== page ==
Joseph Mastrangelo, 77, a former Washington Post staff writer and news artist who worked for the paper from the mid-1960s to early 1980s, died of a heart ailment Sept. 18 at his home in Washington.

Mr. Mastrangelo was the quintessential "newspaperman" of the old school. As an artist, he spent years composing all maps that appeared in The Post and also retouched news photos that ran in the paper. As a writer, his forte was the feature story that nominally was about summer or Christmas or even how to buy a trash can, but was really about his own, sometimes skewed, adventures involving the topic.

His feature stories appeared everywhere from the op-ed page to the Metro section but usually appeared in the Style section, where he came to write the "Out & About" column. He was a master of the humorous story, in which he was the man for whom nothing ever seemed to go right.

He also could write affecting pieces on his years as a submariner in World War II and about the more sobering aspects of service for one's country. In recent years, in addition to writing a syndicated humor column, he had been active in several associations of World War II submarine veterans.

Although most of his Post career was technically in the art department, he received his greatest public recognition for his essays. A man of effervescent moods and questionable cigars, he was often clad in mismatched suits, colorful shirts and unusual ties. His life was such that even his birth became the subject of a column:

"I was the ninth child in a family of 12, and I came along during a period in my father's life when he just might have been getting a little weary of kids.

"The night I was born, so the family legend goes (my parents were living in Roxbury, Mass., at the time), my father had come down with typhoid fever.

"While the doctor was paying attention to my father, my mother quietly went into the other bedroom and I was born. The whole visit came to $5."

Another of his columns told of his brother, a soldier who was captured by the Germans on D-Day and held until the war's end, and his return to the family. The story took a series of typically Mastrangelo turns.

Mr. Mastrangelo recounted that the Army told them that his brother had "a hard time of it" as a prisoner of war and that the family should not mention the war and should help him avoid sudden noises and excitement in general.

The family picked up the former POW at an Army base, and, as the column said, "My brother some time later told me how amazed he was when he arrived in the States and sat in the back seat of our car between our parents with two sisters in front, one driving.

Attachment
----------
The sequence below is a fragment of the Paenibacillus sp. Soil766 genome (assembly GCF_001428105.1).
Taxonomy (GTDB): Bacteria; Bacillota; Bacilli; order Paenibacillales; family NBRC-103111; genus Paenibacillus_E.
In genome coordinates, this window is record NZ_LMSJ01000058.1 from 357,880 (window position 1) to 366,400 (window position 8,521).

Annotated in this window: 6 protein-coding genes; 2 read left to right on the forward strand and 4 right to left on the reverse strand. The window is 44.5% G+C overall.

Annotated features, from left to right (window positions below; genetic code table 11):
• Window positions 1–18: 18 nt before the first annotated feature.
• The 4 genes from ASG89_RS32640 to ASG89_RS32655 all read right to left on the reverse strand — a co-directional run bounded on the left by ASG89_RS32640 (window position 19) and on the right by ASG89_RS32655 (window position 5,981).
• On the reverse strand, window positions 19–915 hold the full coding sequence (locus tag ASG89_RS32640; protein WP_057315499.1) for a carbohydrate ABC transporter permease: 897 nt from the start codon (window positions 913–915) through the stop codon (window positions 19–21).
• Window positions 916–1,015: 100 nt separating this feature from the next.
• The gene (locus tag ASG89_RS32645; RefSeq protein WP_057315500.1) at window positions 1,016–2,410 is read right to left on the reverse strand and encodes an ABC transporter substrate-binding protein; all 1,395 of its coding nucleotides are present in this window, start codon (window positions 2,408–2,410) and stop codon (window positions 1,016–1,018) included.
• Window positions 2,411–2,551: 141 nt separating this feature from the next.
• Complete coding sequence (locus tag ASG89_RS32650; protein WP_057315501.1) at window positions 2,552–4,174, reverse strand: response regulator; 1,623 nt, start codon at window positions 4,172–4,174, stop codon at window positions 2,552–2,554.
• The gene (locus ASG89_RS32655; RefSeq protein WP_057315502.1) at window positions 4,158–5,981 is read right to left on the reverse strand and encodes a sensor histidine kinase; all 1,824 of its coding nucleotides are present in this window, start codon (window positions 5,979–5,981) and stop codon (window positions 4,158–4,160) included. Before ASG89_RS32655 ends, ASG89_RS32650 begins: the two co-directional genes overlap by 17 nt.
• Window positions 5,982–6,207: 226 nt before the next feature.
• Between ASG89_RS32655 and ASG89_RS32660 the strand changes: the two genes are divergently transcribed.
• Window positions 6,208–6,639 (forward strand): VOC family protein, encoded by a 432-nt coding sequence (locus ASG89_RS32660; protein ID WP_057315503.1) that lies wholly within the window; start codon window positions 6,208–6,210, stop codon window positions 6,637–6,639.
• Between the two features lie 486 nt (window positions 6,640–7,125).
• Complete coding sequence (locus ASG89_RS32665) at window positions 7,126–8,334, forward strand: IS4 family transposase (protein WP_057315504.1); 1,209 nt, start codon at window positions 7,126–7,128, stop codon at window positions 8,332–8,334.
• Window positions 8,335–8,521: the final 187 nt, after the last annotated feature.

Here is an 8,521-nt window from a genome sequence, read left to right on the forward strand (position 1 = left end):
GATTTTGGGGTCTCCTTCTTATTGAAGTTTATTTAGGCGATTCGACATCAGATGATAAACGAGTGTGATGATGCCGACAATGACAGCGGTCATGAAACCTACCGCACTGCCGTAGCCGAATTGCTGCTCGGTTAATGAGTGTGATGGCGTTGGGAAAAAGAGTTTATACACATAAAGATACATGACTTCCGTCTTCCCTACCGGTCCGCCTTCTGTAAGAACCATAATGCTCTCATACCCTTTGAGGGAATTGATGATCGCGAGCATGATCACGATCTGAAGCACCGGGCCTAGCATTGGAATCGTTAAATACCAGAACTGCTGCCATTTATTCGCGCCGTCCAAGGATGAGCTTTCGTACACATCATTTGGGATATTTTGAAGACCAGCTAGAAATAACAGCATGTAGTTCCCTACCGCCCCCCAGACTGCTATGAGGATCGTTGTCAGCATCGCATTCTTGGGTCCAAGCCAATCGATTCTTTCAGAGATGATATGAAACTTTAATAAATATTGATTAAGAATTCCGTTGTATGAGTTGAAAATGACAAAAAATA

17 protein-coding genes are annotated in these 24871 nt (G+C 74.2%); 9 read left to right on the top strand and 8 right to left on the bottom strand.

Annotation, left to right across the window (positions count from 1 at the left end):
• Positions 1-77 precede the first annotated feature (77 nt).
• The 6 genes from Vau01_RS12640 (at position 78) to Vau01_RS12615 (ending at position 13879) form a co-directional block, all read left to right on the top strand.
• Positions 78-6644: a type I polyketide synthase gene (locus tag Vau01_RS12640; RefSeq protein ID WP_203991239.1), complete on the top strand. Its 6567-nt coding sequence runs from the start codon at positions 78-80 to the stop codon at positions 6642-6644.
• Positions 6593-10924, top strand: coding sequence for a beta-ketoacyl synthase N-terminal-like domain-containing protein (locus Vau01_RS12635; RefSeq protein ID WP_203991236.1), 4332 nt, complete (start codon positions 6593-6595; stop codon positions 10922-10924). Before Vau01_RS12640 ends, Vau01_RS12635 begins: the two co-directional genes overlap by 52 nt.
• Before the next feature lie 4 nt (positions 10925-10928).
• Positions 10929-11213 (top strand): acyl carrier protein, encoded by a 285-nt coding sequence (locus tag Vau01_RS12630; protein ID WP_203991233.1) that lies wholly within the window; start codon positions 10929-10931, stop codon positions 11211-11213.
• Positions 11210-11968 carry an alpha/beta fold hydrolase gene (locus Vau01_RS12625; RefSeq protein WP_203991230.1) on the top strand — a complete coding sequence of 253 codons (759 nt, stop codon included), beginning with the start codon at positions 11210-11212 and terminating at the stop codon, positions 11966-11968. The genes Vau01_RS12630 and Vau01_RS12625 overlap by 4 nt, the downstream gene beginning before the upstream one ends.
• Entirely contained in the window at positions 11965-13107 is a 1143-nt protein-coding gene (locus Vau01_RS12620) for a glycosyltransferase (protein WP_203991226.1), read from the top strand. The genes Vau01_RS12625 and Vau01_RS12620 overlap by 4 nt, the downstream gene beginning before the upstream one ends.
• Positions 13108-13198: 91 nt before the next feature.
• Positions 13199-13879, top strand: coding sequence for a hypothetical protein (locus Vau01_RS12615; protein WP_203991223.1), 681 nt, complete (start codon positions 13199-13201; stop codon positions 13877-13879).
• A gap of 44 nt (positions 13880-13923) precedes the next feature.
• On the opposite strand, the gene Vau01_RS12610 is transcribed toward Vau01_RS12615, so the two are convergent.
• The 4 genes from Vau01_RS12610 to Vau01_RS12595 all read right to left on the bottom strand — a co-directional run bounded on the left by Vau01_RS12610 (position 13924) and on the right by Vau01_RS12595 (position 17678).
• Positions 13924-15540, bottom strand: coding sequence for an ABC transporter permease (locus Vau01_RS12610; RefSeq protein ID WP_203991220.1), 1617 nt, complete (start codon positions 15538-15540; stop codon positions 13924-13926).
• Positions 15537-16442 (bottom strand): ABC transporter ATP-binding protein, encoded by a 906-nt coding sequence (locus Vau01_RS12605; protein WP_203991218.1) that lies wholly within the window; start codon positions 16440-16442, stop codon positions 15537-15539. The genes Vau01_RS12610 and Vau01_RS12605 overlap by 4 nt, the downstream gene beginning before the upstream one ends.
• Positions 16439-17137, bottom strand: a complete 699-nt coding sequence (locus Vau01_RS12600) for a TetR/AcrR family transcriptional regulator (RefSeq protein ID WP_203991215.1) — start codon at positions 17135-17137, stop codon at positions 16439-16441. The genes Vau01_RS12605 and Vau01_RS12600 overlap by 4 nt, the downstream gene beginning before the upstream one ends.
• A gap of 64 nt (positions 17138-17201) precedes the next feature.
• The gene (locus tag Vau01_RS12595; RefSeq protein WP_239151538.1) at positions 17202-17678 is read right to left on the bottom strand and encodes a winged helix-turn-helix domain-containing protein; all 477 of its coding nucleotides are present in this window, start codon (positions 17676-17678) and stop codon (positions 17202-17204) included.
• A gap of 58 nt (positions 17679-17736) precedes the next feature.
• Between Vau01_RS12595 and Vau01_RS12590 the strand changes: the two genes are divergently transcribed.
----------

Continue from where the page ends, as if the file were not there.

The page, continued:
"It was about a two-hour drive," he said, "and not one word was mentioned about where the hell I had been for the past couple of years, but they talked about everything else."

When they arrived home, the huge extended family and most of the people on the block showed up for a party. More and more merrymakers arrived, with the former POW calmly sipping beer in the living room and everyone trying to avoid mentioning the war. Then, complications arose in the kitchen, where the Mastrangelo mother was cooking a roast that suddenly began billowing clouds of smoke.

Mr. Mastrangelo went on to write that his mother called the fire department and that "her message to them became an often-repeated family gem: 'Please, my son just got home from a German prison camp and he has to be kept from becoming excited.

" 'But there is a small fire in the oven, and I wonder if you could send one small engine. Don't make any noise and come in the back way.' "

The column went on to report that "[t]he locals responded with everything they had. Police cars blocked off the ends of the street, firemen tore around unwinding hoses, the street filled up with curious onlookers. Firemen came running into the house while family and relatives were running out."

Mr. Mastrangelo said his brother remained in the living room, sipping his beer, but later told our columnist that "he was delighted to report back to Fort Bragg and the quietness of an Army barracks."

Joseph Mastrangelo's wartime service began Dec. 8, 1941, the day after Pearl Harbor, when he enlisted in the Merchant Marine. After the Germans torpedoed his first ship, off the coast of Cuba, he transferred to the Navy, taking part in submarine combat patrols in the Pacific during the remainder of the war.

He attended the Art Students League in New York, then was an editorial artist for a fistful of New York newspapers. These included the New York Star, PM, the New York Post, the New York Herald Tribune and the New York Times. He also did artwork for the Tex McCrary television show and inked Walt Kelly's pencil drawings for the Sunday "Pogo" comic strip.

Mr. Mastrangelo had one story he used both to illustrate the duties of an editorial artist and the then-heated rivalry for circulation and prestige between the Herald Tribune and the Times.

He said he was retouching photos at the Herald Tribune one night when a glamorous picture of Britain's Princess Margaret arrived on the desk, showing a surprising amount of cleavage for a conservative "family" paper of the day. A debate erupted: With sensitive readers in mind, should the cleavage be "eliminated" by art department magic? Or, in the interest of "truth," should the picture run as is?

Mr. Mastrangelo reported that in the first editions, the Herald Trib showed the cleavage, the Times inked it out. After another huddle, the second Herald Trib edition also inked out the offending cleavage--but the Times also had a change of heart and this time showed the picture untouched. By the third edition, both papers had killed the picture.

Mr. Mastrangelo's wife, Mary S., whom he married in 1949, died in 1997.

Survivors include two daughters, Susan Mastrangelo of New York and Ann Mastrangelo of Boston; two sisters; a brother; and two grandchildren.